October 5, 2017 11:07 am

Leafly: City Council Considers Cutting Off LA’s Cannabis Supply Chain (Ariel Clark)

Cannabis industry groups, business owners and advocates filled the pew-like seats and lined the back wall at the Los Angeles City Council Chambers on Monday to contest the latest version of L.A.’s cannabis regulations.

That draft was just released last Friday, and it didn’t take long for many in the industry—particularly the growers, manufacturers and distributors—to realize they were getting the short end of the stick. Some groups didn’t even wait until today’s hearing to air their grievances.

“Currently, the city’s draft cannabis regulations includes language gravely concerning to the city’s patients, businesses, and employees and has the potential of shutting down the entire cannabis industry in LA—the city that has been named the world’s largest cannabis industry market,” the Southern California Coalition said in a statement sent over the weekend.

Under the new regulations, only the 135 existing Prop D dispensaries will be eligible for a provisional permit that allows them to operate while awaiting permanent licensing.

While the bulk of the proposed guidelines were fairly predictable,  one clause came as a very unwelcome surprise. Under the new regulations, only the 135 existing Proposition D dispensaries will be able to apply for a provisional permit that allows them to operate while awaiting permanent licensing.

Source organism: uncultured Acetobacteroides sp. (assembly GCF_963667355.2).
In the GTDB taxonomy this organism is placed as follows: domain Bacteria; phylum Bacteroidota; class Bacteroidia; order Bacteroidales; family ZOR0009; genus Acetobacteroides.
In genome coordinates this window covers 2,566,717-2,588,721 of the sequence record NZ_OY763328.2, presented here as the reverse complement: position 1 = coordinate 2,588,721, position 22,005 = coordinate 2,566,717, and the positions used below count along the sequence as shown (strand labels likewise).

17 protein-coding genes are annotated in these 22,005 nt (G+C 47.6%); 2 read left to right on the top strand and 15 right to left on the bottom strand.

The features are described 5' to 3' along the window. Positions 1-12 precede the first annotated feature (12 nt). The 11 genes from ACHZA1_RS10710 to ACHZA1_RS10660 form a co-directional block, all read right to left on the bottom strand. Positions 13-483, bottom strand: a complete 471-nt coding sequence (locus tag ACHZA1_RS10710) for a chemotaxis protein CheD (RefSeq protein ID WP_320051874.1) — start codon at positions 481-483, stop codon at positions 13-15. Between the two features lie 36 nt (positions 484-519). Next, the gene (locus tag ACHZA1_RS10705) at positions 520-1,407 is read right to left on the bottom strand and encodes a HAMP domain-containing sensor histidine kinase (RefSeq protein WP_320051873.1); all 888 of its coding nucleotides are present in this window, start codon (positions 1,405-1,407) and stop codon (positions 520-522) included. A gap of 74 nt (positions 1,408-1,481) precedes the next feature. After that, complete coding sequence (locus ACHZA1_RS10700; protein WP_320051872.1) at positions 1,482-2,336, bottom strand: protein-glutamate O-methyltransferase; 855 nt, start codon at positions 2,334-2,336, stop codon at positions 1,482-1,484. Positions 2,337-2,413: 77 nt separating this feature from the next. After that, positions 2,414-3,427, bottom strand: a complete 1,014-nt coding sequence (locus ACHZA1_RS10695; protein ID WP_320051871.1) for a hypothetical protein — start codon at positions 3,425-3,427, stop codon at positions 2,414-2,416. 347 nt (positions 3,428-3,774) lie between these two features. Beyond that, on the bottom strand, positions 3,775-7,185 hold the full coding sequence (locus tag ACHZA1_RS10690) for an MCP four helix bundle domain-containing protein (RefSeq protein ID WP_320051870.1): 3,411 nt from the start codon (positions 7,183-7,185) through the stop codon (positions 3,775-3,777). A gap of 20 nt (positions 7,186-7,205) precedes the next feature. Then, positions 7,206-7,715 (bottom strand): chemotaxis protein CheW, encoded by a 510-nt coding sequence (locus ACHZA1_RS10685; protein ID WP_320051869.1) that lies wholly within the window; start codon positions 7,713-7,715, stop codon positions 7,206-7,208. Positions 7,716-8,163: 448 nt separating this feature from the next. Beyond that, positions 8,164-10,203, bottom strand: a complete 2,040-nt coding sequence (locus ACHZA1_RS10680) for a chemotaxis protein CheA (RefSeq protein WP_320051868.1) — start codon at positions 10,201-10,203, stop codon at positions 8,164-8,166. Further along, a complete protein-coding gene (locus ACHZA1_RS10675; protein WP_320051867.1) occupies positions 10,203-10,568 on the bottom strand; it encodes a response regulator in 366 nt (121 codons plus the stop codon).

The rest of the cannabis industry, from growers to manufacturers, distributors and testing facilities, would be forced to shutter—or retreat to the black market—until their licensing process is complete. That process could take anywhere from four to nine months. That long a waiting period would be difficult for many small businesses to weather.

“It’s horrifying for business owners here and for their employees,” Ariel Clark, founder of the Los Angeles Cannabis Task Force, told Leafly. “It really just continues this attitude of criminalizing the industry.”

Los Angeles is expected to open the application process on December 1, with the Proposition D retailers receiving highest priority. It will be impossible for general applicants to file and receive approval before state laws take effect on Jan. 1 or 2. (The State Bureau of Cannabis Control keeps toggling between the two dates.) This means that come January, L.A.’s supply chain will be virtually shut down.

Read more here: https://www.leafly.com/news/politics/city-council-considers-cutting-off-las-cannabis-supply-chain

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